Pay for good content. Find people who are balanced and thoughtful in their views, and learn to listen. Avoid the shrill voices; they are siren songs, compelling but dangerous.

Another compelling trick we fall for is storytelling. Historian Yuval Harari says that humans are fundamentally drawn to stories, and don’t care too much about facts, equations and logic. It is our strength — helping us inspire people into forming nations even — and our weakness — leaving us vulnerable to charismatic leaders who sell us fake narratives. So, here’s the fourth piece of advice: Don’t lazily latch on to riveting stories, develop critical thinking.

The first step to this is to accept your biases. Do you think the climate crisis can’t be real since your life hasn’t changed very much? If you can’t see ice caps melting, maybe it is a grand conspiracy to sell the idea of global warming and thus drive up the prices of biofuel? Read reliable information sources and you may recognise your WYSIATI (what you see is all there is) bias. It is a cognitive bias our mind functions with, according to Nobel Laureate, Daniel Kahneman, where the mind believes that the information it has is all the truth.

Kahneman’s book Thinking Fast, Thinking Slow is an excellent one worth reading carefully. You could also use Carl Sagan’s The Baloney Decision Kit that gives 20 tricks that critical thinkers should always keep an eye out for. In the early noughties, a new show called The Weakest Link became wildly popular. It put people in teams of nine and they were asked general knowledge questions. For the team to score, each one of them in the team of nine had to give the correct answer. After every round, the team gets to vote out the weakest person or the weakest link. It was tough but life is tougher. You don’t get to vote out your weakest link because it is usually a part of you, a character flaw that you haven’t faced up to.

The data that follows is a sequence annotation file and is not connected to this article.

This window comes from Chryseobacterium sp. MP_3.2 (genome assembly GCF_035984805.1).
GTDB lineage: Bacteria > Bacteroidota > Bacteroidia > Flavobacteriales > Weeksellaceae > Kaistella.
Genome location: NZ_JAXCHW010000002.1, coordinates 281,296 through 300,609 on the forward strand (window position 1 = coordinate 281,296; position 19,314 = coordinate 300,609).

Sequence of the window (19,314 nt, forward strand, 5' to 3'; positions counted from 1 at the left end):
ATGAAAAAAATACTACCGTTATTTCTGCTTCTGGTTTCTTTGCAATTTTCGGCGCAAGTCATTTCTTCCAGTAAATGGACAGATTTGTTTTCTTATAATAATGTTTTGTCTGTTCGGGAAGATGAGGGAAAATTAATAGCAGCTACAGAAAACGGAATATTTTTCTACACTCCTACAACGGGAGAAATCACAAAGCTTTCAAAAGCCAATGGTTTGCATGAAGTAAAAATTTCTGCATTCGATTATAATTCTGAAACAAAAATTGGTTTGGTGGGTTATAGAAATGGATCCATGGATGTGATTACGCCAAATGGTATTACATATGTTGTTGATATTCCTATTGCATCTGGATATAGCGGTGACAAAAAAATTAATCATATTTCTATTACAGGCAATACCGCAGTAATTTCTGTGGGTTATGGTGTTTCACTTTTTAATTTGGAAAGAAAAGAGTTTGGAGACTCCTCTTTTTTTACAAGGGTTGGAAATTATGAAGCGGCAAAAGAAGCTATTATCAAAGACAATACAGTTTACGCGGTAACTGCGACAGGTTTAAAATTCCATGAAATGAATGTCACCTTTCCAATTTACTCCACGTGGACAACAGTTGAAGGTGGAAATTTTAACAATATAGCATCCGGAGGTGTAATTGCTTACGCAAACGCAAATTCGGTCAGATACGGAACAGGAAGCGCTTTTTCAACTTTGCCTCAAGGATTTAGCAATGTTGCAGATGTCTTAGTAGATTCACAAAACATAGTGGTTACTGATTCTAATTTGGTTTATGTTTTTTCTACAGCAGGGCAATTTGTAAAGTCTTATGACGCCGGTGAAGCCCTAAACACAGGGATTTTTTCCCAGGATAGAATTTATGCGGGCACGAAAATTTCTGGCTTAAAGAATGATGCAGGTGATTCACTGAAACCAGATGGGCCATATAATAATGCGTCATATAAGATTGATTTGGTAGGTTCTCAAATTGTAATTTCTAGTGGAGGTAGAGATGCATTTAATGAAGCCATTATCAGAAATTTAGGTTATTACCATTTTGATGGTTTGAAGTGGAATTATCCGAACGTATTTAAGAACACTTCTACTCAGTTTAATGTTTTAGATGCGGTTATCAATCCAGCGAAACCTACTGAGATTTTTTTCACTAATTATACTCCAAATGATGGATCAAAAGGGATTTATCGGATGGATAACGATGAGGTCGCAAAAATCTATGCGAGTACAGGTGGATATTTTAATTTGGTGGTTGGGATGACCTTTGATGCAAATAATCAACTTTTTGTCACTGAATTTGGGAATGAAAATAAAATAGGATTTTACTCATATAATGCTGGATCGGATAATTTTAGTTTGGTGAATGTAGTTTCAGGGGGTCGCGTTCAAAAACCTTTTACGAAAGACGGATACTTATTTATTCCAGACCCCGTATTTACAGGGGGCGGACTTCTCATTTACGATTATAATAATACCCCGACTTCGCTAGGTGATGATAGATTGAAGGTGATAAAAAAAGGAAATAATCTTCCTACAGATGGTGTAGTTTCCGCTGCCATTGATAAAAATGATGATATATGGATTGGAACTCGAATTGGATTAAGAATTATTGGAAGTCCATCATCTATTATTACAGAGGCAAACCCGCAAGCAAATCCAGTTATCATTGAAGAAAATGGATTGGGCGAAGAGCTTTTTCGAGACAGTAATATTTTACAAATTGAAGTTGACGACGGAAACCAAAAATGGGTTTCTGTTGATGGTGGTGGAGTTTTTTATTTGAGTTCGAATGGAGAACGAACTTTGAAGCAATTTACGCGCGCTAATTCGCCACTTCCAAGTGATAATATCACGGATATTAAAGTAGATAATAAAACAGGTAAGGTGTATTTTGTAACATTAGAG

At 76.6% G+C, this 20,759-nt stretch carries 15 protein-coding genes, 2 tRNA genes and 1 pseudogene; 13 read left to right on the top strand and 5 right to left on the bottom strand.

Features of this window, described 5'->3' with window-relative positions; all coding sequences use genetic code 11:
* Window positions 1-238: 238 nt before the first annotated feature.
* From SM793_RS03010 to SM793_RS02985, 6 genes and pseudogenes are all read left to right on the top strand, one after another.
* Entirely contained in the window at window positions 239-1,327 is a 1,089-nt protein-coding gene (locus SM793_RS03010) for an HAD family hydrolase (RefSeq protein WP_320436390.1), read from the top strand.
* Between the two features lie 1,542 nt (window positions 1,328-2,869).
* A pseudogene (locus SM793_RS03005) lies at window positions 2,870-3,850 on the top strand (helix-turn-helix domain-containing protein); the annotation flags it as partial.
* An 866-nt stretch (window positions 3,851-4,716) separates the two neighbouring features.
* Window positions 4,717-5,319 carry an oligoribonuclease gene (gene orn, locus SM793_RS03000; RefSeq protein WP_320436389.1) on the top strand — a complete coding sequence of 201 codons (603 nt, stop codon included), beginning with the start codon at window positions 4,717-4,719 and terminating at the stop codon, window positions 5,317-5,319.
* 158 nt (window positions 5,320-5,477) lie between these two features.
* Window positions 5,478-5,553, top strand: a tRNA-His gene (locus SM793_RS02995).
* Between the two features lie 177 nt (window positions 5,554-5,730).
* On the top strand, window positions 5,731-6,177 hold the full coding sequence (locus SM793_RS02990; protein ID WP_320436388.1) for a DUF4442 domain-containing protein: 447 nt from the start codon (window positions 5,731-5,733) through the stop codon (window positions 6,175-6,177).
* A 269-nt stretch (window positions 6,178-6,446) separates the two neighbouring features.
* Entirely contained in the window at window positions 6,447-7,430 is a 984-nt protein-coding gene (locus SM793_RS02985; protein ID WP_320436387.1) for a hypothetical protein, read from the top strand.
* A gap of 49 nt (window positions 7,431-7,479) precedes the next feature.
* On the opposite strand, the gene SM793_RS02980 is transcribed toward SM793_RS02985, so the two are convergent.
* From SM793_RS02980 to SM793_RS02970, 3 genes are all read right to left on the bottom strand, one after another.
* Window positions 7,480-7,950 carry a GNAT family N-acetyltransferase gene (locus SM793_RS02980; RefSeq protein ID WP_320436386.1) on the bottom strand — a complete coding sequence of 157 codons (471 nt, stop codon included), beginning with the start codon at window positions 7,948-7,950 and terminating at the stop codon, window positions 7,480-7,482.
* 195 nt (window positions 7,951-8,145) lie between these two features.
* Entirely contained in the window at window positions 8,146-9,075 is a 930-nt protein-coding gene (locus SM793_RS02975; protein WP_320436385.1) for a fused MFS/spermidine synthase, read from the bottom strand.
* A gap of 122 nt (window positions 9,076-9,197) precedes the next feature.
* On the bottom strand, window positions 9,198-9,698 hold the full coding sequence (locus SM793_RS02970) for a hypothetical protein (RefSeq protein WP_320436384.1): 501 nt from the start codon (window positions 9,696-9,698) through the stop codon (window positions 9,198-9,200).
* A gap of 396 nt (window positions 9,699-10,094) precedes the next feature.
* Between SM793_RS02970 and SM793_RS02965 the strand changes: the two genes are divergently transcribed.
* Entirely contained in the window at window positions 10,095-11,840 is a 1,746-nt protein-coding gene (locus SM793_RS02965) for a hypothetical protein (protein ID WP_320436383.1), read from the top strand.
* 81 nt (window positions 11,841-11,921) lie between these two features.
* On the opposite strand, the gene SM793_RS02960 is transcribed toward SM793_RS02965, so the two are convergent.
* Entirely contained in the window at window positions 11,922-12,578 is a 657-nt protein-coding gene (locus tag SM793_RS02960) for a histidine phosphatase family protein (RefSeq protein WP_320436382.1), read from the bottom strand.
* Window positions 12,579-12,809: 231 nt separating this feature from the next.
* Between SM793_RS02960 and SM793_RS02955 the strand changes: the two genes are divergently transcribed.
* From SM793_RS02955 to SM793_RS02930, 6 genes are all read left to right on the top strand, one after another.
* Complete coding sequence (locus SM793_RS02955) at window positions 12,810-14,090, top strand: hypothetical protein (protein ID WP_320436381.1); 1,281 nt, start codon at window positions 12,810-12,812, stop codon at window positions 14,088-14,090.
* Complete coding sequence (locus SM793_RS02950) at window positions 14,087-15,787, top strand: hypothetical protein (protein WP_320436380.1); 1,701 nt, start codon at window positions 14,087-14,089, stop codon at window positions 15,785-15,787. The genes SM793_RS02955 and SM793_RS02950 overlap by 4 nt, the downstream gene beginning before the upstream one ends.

Therefore, as my fifth piece of advice, I present to you the balloon test. Imagine yourself as a balloon that can soar into the skies and see great things, but there are ropes tying you down. Now ask yourself, what are these ropes? You can figure these out yourself or ask friends or colleagues you trust. Once you have figured out your ropes, start cutting them one by one. It is ultimately towards strengthening your character.

Finally, my sixth piece of advice is to practise gratitude and an attitude of abundance. As you wake up every morning and before your eyes open, try to count some of your blessings. Be especially grateful for the many nasty things that could have happened but didn’t. Try these, and thank you for reading.

Ravi Venkatesan is a business leader and social entrepreneur. This is excerpted from his new book, What the

Heck do I do with My Life? How to Flourish in Turbulent Times

The views expressed are personal

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Monday, May 23, 2022